The story behind one of the world’s most epic survival stories is to be displayed in an archive at the National Library of Scotland opening today.
The archive will tell the story of legendary explorer Sir Ernest Shackleton’s 1914-17 Imperial Trans-Antarctic Expedition to cross Antarctica from sea to sea, via the South Pole turned on the Endurance ship.
The story will be told through a display of contemporary newspaper cuttings; maps and plans; photographs; fundraising appeal information; scientific papers; and books that were subsequently written about the expedition including several for children.
On the expedition the Endurance ship became trapped in ice and crushed, forcing the men to scramble on to ice floes where they remained for months.
They eventually made it to a rocky outpost called Elephant Island but were still 900 miles from safety.
Shackleton and five others set off in a small lifeboat called the James Caird – named after the Scots jute baron who was the major sponsor of the expedition- to try to raise the alarm at a whaling station at South Georgia.
Landing on the southern shore, they finally faced a 36 miles trek in freezing conditions across mountainous terrain to reach the station on the northern edge of the island.
The remaining men on Elephant Island were rescued on 30 August, 1916, almost two years after the expedition first assembled.
Their ordeal over such a long time in hostile conditions has been described as “the greatest survival story of all time.”
The display, entitled Beyond Endurance, relies heavily on the archive of the Scots geologist Sir James Mann Wordie who was a member of the Trans Antarctic expedition and later became one of the most influential figures in polar exploration of the 20thcentury.
“If this was written as fiction, most people would find it hard to believe,” said Paula Williams, Curator of Maps, Mountaineering and Polar Collections at the Library who has put the display together.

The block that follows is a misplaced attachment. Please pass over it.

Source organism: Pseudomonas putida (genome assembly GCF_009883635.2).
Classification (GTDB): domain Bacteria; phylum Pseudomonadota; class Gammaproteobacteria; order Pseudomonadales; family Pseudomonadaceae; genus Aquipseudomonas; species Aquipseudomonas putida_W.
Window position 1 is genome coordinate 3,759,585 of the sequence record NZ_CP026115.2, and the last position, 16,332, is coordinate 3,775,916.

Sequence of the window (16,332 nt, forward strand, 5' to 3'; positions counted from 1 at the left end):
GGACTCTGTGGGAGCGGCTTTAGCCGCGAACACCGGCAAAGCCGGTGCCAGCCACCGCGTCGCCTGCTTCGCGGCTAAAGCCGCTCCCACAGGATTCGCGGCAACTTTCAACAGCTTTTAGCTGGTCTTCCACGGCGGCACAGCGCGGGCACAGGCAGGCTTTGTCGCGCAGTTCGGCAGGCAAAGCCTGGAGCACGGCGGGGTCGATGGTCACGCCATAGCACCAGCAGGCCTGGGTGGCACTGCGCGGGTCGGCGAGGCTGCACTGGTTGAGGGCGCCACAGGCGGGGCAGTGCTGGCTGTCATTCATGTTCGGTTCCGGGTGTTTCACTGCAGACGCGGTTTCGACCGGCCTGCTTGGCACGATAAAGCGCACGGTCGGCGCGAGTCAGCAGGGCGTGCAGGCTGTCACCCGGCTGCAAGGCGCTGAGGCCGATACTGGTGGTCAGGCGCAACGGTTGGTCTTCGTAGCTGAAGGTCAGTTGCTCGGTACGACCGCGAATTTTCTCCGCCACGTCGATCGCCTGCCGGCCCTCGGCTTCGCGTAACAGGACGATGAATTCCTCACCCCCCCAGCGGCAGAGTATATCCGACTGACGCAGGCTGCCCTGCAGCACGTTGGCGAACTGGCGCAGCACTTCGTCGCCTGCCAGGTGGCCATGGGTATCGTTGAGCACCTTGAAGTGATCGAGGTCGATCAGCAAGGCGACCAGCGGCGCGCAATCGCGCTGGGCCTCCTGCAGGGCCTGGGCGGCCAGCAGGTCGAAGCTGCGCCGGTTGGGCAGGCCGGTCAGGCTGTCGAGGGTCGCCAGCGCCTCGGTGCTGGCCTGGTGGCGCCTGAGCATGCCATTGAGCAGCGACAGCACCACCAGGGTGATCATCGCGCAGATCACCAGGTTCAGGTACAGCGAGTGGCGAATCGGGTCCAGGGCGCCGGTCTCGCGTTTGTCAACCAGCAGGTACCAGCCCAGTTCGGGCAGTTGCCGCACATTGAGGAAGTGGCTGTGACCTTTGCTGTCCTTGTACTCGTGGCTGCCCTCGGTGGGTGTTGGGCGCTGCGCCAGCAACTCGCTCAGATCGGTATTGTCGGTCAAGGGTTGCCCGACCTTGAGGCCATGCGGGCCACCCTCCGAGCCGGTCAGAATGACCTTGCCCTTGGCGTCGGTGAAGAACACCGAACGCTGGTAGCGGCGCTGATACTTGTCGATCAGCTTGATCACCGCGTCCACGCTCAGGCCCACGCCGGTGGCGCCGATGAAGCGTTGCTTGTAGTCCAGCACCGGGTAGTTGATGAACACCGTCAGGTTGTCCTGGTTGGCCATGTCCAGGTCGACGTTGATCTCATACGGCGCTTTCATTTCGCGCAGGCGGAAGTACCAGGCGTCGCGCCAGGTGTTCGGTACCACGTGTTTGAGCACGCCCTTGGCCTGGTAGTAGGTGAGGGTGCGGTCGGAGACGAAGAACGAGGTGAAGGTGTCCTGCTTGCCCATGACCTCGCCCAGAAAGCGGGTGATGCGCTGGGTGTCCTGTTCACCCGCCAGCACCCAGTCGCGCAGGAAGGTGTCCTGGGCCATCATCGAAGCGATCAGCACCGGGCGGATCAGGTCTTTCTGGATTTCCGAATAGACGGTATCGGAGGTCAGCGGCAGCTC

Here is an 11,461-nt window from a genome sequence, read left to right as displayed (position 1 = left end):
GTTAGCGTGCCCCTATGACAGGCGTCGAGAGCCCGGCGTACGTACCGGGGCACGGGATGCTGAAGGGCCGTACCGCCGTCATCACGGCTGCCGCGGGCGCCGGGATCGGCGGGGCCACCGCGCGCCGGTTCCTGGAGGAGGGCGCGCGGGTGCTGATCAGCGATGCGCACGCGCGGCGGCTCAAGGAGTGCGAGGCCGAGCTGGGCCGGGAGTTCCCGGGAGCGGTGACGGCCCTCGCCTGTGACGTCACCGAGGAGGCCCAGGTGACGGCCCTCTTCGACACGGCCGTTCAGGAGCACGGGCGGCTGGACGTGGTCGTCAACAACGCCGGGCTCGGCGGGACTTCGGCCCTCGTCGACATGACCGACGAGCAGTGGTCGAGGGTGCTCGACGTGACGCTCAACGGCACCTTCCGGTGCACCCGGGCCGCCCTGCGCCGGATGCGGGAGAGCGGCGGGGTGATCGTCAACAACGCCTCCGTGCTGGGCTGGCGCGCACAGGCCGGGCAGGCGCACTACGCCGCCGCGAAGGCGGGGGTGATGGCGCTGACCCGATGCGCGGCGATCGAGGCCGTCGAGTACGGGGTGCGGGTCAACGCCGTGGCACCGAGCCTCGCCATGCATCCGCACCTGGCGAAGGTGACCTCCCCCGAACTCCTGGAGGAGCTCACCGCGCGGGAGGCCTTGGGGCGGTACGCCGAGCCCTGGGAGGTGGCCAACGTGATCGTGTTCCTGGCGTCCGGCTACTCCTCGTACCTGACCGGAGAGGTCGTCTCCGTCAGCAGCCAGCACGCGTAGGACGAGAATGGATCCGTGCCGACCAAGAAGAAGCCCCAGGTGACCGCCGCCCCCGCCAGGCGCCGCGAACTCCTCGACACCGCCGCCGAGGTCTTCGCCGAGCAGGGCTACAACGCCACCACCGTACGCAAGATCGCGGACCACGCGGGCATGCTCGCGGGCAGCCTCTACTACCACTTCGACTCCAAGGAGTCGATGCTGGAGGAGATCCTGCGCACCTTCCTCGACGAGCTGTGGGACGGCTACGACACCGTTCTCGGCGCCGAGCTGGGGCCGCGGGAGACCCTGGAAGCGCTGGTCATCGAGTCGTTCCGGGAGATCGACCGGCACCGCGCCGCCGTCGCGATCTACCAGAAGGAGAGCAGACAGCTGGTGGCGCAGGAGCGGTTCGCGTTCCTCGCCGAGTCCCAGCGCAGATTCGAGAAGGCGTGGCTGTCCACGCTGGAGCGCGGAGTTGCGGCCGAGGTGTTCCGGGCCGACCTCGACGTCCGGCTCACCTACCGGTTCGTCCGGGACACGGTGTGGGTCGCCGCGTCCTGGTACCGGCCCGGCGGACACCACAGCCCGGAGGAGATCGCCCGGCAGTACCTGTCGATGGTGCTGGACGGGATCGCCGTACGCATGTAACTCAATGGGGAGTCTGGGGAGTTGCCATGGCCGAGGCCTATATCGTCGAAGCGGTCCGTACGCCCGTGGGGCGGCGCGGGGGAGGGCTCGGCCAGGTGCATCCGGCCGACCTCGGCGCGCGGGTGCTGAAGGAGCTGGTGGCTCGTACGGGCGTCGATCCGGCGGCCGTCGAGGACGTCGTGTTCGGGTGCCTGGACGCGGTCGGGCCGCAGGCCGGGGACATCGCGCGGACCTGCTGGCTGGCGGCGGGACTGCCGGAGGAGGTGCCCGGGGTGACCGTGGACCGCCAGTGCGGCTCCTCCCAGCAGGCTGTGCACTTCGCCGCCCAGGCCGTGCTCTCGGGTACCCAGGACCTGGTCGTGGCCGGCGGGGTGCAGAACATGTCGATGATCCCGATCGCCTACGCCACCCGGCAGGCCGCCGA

“The epic story of the crew’s survival is, of course, very real and has become the stuff of polar legend. We are using many items from our collections to tell this remarkable story in this centenary display.”
Although the men were never far from danger, there were periods when serious work could be done. Wordie made use of this time to produce scientific papers about the ice and geology of the area that added greatly to geographic understanding of the polar region. Some of these papers are included in the display.
The personal collection of books and papers once belonging to Wordie form the heart of the polar collections at the National Library and items from them are included in the display. They help to tell the story of the Shackleton expedition and of the place that Wordie subsequently occupied in polar exploration.
He became chairman of the Scott Polar Research Institute, president of the Royal Geographical Society, and master of St Johns College, Cambridge. In these and other roles he shaped numerous polar expeditions, following a successful model of small, seasonal trips that has largely been followed down to the present day.
Beyond Endurance runs until January 18 at the National Library of Scotland.